On fruits, lesions begin as small circular water-soaked areas a few millimeters in diameter and enlarge with age to cover larger portions of the melon surface. Lesions do not penetrate deeply into the fruit. On large lesions the cuticle ruptures and peels free from the melon surface. Bacterial ooze may be present.
Cultural Controls: Use disease-free seed.
Bacterial Fruit Blotch (Acidovorax avenae subsp. citrulli)Symptoms: Watermelon fruit develops a dark water-soaked lesion on the top or sides of watermelon fruit approximately 2 weeks before maturity or later. As these lesions expand, they crack and develop a brown, scaly appearance. Additional fruit breakdown occurs. The bacterium causes small, angular or linear necrotic lesions on true leaves. These lesions are small and similar to those caused by downy mildew or gummy stem blight. No significant leaf loss occurs. Lesions in seed leaves become necrotic, but they typically are water-soaked areas on the underneath side first. The pathogen is seedborne. Spread within a field is by windsplashed rain, workers, or equipment. Wet conditions are favorable for disease development.
Cultural Controls: Use pathogen-free, indexed seed and healthy transplants.
Blossom-end Rot (Calcium Deficiency)Symptoms: The blossom end of the fruit turns pale green to brown to black. These affected areas enlarge into sunken spots. The discolored fruit portion will shrivel into a dry rot unless the tissue is invaded by secondary organisms which often extend the area of rot throughout the fruit.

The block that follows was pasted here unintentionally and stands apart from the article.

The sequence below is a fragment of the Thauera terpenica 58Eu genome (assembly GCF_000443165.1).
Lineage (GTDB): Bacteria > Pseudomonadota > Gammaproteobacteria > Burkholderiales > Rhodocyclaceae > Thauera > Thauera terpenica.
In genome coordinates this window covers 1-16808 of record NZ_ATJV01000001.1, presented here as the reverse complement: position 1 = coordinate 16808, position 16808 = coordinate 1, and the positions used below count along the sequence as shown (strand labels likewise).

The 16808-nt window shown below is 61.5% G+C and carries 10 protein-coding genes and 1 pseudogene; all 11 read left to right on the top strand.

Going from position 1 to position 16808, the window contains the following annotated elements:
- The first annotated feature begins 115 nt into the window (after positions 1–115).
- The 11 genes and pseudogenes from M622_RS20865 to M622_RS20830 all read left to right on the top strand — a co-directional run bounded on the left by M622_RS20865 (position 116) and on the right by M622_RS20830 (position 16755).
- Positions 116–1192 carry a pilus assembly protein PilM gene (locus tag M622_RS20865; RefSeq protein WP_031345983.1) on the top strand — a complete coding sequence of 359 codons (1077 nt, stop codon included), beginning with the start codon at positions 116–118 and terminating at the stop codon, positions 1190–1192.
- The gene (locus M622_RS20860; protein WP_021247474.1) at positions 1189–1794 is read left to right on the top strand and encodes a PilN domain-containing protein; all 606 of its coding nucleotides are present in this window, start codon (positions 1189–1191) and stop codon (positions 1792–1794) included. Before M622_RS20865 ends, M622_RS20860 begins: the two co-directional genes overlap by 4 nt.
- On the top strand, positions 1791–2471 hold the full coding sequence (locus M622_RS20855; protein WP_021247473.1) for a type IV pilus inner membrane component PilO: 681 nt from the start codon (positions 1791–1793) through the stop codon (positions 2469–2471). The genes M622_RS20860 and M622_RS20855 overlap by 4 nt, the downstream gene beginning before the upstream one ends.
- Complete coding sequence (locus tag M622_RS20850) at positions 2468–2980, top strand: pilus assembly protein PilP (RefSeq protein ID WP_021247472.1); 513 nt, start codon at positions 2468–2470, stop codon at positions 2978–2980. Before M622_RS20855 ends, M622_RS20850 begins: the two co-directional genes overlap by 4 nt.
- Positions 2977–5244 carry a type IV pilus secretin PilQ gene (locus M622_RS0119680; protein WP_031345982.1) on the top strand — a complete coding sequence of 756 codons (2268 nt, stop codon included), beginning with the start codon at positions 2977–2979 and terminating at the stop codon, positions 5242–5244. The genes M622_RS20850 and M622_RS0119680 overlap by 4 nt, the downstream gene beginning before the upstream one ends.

This condition can result from a number of situations that limit available calcium to the plant. Poorly limed soils may suffer from a deficiency of calcium in the soil. Calcareous soils seldom have this problem. Dry soil can limit calcium availability to roots regardless of the amount of calcium present in the soil. Fluctuations in between wet and dry soil conditions, even for short time periods, can result in deficiency symptoms.
Cultural Controls: Follow a program of soil testing and lime according to the soil test results. Supplement erratic rainfall with irrigation during fruit development to avoid blossom-end root development. Foliar application of calcium may help existing blossom-end rot problems.